Data Note | Open | Published:
A-WINGS: an integrated genome database for Pleurocybella porrigens (Angel’s wing oyster mushroom, Sugihiratake)
BMC Research Notesvolume 7, Article number: 866 (2014)
The angel’s wing oyster mushroom (Pleurocybella porrigens, Sugihiratake) is a well-known delicacy. However, its potential risk in acute encephalopathy was recently revealed by a food poisoning incident. To disclose the genes underlying the accident and provide mechanistic insight, we seek to develop an information infrastructure containing omics data. In our previous work, we sequenced the genome and transcriptome using next-generation sequencing techniques. The next step in achieving our goal is to develop a web database to facilitate the efficient mining of large-scale omics data and identification of genes specifically expressed in the mushroom.
This paper introduces a web database A-WINGS (http://bioinf.mind.meiji.ac.jp/a-wings/) that provides integrated genomic and transcriptomic information for the angel’s wing oyster mushroom. The database contains structure and functional annotations of transcripts and gene expressions. Functional annotations contain information on homologous sequences from NCBI nr and UniProt, Gene Ontology, and KEGG Orthology. Digital gene expression profiles were derived from RNA sequencing (RNA-seq) analysis in the fruiting bodies and mycelia. The omics information stored in the database is freely accessible through interactive and graphical interfaces by search functions that include ‘GO TREE VIEW’ browsing, keyword searches, and BLAST searches.
The A-WINGS database will accelerate omics studies on specific aspects of the angel’s wing oyster mushroom and the family Tricholomataceae.
The angel’s wing oyster mushroom (Pleurocybella porrigens, Sugihiratake in Japanese) belongs to the family Tricholomataceae. The genus Pleurocybella is monotypic, and contains only the angel’s wing oyster mushroom, which is widespread in temperate forests of the northern hemisphere . The fruiting body is widely recognized as a delicacy, and is consumed all over the world. Unexpectedly, in 2004, a total of 55 cases of food poisoning were reported due to consumption of the mushroom, with 17 of them ending in death due to acute encephalopathy. Despite an aggressive effort to identify the underlying cause of these events [3–11], the molecular basis remains obscure.
To disclose the genes underlying the poisonings and provide mechanistic insight, we have sought to develop an information infrastructure containing omics data. In a previous study, we sequenced the genome and transcriptome of the mushroom using next-generation sequencing techniques . That study revealed that, compared to other Agaricales, the genome of the angel’s wing had a unique structure and contained numerous novel genes. Deep mRNA sequencing of the fruiting bodies and mycelia revealed the existence of 45,390 and 26,216 unigenes (non-redundant sequence sets for expressed genes), respectively. Based on the obtained sequences, we identified differentially expressed genes between the fruiting bodies and mycelia. Given this genomic and transcriptomic data, we believed that a web database would facilitate the efficient mining of the large-scale omics data and identification of genes specifically expressed in the mushroom.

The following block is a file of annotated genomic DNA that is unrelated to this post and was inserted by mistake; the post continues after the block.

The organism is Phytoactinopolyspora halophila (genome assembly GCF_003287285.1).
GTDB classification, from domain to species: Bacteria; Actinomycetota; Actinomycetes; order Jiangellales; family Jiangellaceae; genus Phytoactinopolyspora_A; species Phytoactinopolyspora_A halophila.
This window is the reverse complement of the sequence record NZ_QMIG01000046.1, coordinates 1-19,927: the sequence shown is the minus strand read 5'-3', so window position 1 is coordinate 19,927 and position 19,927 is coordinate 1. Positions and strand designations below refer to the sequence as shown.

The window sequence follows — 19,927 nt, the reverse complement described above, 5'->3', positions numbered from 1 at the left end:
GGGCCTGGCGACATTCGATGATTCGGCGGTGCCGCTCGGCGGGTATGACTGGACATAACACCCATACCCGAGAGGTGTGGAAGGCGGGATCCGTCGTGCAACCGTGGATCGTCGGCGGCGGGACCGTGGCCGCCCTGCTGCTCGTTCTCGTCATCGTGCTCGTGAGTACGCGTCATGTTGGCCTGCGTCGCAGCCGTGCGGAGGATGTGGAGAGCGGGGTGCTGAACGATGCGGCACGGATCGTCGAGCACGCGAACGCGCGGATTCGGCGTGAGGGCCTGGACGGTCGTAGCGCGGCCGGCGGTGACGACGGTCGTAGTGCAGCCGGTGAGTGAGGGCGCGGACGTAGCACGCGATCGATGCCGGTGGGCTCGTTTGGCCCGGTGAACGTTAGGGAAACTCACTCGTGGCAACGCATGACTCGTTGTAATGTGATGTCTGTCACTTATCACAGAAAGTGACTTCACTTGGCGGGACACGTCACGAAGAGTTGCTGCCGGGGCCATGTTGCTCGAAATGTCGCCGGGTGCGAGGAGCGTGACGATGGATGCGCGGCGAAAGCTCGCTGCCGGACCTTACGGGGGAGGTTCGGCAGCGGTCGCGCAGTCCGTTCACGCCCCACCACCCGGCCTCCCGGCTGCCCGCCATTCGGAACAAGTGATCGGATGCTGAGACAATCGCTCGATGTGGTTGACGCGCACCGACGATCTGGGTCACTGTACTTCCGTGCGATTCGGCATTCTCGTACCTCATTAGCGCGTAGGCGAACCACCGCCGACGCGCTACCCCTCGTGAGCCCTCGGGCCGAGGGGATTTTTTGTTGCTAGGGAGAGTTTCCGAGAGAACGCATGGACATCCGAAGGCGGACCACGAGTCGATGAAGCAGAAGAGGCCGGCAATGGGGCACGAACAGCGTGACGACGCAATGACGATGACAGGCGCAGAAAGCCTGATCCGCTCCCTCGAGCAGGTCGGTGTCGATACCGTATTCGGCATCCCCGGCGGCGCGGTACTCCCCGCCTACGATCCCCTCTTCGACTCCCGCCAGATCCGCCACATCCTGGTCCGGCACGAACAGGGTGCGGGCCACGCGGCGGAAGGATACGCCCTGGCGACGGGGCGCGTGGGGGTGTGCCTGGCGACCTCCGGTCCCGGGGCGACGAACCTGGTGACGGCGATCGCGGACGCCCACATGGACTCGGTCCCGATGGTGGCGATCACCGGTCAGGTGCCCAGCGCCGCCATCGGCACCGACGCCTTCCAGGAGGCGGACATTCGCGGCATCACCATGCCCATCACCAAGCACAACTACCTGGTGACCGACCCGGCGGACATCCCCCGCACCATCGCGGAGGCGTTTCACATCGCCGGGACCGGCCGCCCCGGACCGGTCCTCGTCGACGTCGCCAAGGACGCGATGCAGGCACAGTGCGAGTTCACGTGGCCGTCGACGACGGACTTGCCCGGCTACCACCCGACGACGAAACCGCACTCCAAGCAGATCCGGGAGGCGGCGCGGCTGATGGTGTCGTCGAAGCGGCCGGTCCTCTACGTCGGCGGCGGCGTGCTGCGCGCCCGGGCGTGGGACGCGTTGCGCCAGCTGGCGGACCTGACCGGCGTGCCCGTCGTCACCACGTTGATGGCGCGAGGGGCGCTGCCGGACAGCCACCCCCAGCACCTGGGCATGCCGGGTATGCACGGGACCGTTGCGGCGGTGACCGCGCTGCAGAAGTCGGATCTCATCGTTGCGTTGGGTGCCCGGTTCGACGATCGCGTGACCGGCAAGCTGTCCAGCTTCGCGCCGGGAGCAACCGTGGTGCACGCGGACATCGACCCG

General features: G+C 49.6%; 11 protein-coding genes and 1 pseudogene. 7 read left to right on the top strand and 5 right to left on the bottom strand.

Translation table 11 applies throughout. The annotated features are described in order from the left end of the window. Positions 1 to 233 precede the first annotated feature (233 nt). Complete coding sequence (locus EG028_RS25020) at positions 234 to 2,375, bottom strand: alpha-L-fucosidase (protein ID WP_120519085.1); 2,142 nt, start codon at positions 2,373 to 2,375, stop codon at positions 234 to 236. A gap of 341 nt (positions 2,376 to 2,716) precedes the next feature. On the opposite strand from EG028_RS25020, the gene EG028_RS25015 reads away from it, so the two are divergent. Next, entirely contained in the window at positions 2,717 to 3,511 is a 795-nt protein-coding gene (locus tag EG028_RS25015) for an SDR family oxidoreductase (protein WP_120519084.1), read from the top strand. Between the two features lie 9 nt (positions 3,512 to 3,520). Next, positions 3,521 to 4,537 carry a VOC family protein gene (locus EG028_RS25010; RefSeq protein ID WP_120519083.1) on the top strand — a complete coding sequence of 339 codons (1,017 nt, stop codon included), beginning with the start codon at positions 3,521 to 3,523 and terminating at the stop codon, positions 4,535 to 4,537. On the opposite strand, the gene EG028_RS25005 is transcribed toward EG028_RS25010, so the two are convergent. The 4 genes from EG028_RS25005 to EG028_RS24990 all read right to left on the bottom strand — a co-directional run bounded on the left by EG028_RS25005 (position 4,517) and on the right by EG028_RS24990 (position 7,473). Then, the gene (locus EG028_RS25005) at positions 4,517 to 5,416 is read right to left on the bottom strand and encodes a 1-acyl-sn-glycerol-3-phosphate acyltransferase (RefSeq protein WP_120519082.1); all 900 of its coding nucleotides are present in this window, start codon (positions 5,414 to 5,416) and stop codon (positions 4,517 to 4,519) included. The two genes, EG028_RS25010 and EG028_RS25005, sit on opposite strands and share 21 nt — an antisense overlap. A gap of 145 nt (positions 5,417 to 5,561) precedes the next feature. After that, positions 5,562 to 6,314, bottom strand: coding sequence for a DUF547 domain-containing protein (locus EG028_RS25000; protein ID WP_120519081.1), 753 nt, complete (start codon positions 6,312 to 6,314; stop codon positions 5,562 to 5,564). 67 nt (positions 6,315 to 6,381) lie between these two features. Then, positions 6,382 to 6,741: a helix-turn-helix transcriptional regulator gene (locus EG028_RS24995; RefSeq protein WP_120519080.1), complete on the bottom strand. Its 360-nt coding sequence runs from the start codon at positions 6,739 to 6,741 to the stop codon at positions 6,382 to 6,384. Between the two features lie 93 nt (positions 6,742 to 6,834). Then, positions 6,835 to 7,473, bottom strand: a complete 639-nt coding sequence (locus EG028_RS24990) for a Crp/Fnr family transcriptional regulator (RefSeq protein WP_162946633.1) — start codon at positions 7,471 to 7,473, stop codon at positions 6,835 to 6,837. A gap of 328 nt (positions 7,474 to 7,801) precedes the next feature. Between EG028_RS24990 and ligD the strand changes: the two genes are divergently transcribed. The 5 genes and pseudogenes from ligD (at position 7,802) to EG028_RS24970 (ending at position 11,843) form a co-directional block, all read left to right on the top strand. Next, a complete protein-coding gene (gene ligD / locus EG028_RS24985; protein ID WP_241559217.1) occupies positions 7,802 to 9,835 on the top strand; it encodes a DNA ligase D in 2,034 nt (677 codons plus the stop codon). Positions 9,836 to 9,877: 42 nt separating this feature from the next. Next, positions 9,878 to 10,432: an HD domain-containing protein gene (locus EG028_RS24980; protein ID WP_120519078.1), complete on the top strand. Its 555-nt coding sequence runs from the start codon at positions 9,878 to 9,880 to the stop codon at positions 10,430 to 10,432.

This study introduces the web database A-WINGS (http://bioinf.mind.meiji.ac.jp/a-wings/), which provides integrated genomic and transcriptomic information on the angel’s wing oyster mushroom. The database contains structure and functional annotations of transcripts and gene expressions. The functional annotations include information on: (i) homologous sequences detected by BLAST sequence similarity searches  against the non-redundant protein database (nr) in the NCBI  and universal protein knowledgebase (UniProt) ; (ii) Gene Ontology (GO) terms  obtained by InterProScan ; and (iii) KEGG Orthology . Digital gene expression profiles were derived from RNA sequencing (RNA-seq) analysis in the fruiting bodies and mycelia, respectively. The omics information stored in the database is freely accessible through interactive and graphical interfaces by search functions including ‘GO Tree View’ browsing, keyword search, and BLAST search.
A-WINGS was developed by the LAMP (Linux, Apache, MySQL and Perl) stack. We stored omics data of the angel's wing  into MySQL database (version 5.0.95) on an Apache HTTP server (version 2.2.27) running on a Linux operating system (CentOS release 5.11, 64-bit). We then developed an interactive and graphical web-interface written in PHP and HTML for the data access. The database was equipped with three search functions—Keyword Search, GO Tree View and BLAST Search—provided by tab-based interfaces on the web page (Figures 1 and 2A).
The GO Tree View is an interactive and graphical viewer for effective browsing of Gene Ontology (GO) terms  and gene (unigene) lists. GO terms and GO identifiers are presented in directed acyclic graph (DAG) . When users access the GO Tree View, the top three categories (i.e., Cellular Component [GO:0003674], Biological Process [GO:0005575], and Molecular Function [GO:0008150]) appear in the viewer (Figure 2B). Clicking ‘parent’ GO terms with a broader sense, calls up ‘child’ terms with a narrower sense (more specialized terms) (Figure 2C). The gene list associated with a GO term is also accessible by clicking ‘Show gene list’ (Figure 2D).